Dave Sifry’s State of the Blogosphere for February 2006 is out, and making a cute pun, he says that the state of the blogosphere is “strong”.
…but the truth is that the blogosphere continues to grow at a quickening pace. Technorati currently tracks 27.2 Million weblogs, and the blogosphere we track continues to double about every 5.5 months…The blogosphere is over 60 times bigger than it was only 3 years ago.
New blog creation continues to grow. We currently track over 75,000 new weblogs created every day, which means that on average, a new weblog is created every second of every day – and 13.7 million bloggers are still posting 3 months after their blogs are created. In other words, even though there’s a reasonable amount of tire-kicking going on, blogging is growing as a habitual activity. In October of 2005, when Technorati was only tracking 19 million blogs, about 10.4 million bloggers were still posting 3 months after the creation of their blogs.
In addition to that, about 2.7 million bloggers update their blogs at least weekly.
Wow. Unfortunately, as with all good things there is an evil side and according to Technorati’s Sifry:
There has been an increase in the overall noise level in the blogosphere, most notably in the number of spam and fake pings that are sent – what I call “spings”. These spam pings are fake or bogus notifications that a blog has been updated; in some cases, these spings can amount to a denial-of-service attack, and can sometimes account for as much as 60% of the total pings Technorati receives.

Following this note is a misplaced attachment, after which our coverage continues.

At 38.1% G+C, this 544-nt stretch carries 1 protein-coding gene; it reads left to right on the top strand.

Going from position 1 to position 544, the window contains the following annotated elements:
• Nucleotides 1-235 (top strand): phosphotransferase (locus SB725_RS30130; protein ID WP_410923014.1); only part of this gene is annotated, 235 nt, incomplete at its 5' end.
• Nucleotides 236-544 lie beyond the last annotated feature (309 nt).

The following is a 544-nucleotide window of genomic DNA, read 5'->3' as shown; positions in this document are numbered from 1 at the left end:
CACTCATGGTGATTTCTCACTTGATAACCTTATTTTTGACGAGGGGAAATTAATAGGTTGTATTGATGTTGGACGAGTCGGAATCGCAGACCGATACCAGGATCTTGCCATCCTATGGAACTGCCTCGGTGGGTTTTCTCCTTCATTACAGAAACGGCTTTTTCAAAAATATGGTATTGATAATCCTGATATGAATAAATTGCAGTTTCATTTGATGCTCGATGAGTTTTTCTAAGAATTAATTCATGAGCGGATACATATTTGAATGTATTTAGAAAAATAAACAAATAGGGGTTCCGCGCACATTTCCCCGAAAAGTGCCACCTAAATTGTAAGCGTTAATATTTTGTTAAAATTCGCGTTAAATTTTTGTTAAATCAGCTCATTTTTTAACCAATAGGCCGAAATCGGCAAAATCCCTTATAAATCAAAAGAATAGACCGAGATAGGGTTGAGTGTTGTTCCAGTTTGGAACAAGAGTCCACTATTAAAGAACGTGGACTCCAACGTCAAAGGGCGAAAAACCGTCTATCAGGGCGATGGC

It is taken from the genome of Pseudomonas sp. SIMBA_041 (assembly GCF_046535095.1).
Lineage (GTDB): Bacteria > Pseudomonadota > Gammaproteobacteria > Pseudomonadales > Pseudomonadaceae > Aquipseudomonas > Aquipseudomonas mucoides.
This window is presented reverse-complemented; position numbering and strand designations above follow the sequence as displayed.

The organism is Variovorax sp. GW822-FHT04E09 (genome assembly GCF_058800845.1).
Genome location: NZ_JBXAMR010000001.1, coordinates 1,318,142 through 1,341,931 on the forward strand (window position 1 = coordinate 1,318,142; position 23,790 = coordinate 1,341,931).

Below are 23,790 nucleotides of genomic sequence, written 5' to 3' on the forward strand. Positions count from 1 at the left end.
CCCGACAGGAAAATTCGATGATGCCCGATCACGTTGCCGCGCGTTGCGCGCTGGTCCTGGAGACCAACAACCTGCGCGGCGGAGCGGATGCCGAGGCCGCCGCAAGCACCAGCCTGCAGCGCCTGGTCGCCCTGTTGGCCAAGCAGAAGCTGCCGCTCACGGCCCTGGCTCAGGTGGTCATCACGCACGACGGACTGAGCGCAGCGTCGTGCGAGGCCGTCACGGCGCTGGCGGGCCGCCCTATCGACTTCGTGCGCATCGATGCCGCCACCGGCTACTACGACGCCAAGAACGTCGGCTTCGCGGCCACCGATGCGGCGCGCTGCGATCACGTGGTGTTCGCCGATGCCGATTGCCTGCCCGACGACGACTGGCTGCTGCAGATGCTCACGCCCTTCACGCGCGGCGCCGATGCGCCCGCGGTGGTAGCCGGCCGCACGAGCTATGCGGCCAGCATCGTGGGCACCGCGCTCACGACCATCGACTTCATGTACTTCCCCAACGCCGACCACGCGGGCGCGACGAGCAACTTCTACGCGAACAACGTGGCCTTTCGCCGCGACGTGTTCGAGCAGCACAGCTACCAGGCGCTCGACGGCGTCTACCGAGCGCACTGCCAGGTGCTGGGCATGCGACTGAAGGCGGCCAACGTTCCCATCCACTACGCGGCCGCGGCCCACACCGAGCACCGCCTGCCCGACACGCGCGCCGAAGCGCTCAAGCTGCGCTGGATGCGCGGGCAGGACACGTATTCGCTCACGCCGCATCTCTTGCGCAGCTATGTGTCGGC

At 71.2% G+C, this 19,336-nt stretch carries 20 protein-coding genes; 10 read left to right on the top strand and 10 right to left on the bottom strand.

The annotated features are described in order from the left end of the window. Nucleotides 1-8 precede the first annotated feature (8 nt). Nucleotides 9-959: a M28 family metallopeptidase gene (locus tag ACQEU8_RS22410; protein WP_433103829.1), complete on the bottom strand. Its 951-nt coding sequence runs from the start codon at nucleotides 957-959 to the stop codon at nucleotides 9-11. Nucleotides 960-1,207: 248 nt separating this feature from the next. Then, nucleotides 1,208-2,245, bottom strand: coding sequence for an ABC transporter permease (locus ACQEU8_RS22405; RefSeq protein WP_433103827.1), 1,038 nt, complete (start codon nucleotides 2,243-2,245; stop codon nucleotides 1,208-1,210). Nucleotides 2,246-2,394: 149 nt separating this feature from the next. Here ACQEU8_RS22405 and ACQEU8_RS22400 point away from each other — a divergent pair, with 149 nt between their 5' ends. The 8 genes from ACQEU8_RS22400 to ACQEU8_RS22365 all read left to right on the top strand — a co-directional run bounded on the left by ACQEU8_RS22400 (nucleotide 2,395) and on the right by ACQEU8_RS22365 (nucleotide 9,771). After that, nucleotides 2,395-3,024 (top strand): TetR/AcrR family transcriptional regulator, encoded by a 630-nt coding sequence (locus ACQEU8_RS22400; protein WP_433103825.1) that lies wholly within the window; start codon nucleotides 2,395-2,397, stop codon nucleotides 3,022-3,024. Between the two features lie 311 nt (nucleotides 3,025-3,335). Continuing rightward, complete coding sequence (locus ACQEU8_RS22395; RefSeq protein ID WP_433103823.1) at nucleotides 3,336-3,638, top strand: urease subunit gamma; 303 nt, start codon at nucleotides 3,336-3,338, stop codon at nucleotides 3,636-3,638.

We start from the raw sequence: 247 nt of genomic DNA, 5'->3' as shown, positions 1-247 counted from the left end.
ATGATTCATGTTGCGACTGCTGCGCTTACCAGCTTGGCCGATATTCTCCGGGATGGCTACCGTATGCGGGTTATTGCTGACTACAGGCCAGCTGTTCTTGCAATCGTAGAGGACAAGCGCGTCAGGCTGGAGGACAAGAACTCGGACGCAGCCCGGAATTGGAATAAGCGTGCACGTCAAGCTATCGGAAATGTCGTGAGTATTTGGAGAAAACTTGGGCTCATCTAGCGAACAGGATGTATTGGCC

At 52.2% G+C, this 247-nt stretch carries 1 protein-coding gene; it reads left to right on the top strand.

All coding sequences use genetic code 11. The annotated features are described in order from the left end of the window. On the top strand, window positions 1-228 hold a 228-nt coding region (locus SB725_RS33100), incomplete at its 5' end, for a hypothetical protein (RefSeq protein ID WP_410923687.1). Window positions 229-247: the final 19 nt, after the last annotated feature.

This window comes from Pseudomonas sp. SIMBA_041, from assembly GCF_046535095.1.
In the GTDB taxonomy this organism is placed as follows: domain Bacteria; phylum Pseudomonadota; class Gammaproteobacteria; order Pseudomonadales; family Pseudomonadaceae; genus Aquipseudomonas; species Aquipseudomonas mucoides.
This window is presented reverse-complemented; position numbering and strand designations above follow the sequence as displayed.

Technorati is working on putting a stop to spings, but also reports that “about 9% of new blogs are spam or machine generated, or are attempts to create link farms or click fraud.” That’s sad.
Tagging is growing by huge leaps and bounds as every blogger seems to want to get into the tagging fun. According to the report, “Today, we have tracked over 81 Million posts with tags or categories – and over 400,000 new tagged posts are created every day.” Still, tags are new and while it is up to the blogger to tag their own posts, they’ve had some problems with what they are calling “critical mass of tags”:
Over 2,500 categories have already attracted a critical mass of influential bloggers writing about them, from Politics and Technology to Gardening or Erotica. And more are created every day, making it easier for people to find the most interesting blogs in the topics they care about.
So if you are blogging about those critical mass tags, your competition for attracting readers based upon tag searches is huge. If you are blogging about collecting Armenian coins or planting corn in Saudi Arabia, then you will have little competition in the tag search results.
There are usually several parts of Sifry’s State of the Blogosphere report so stay tuned.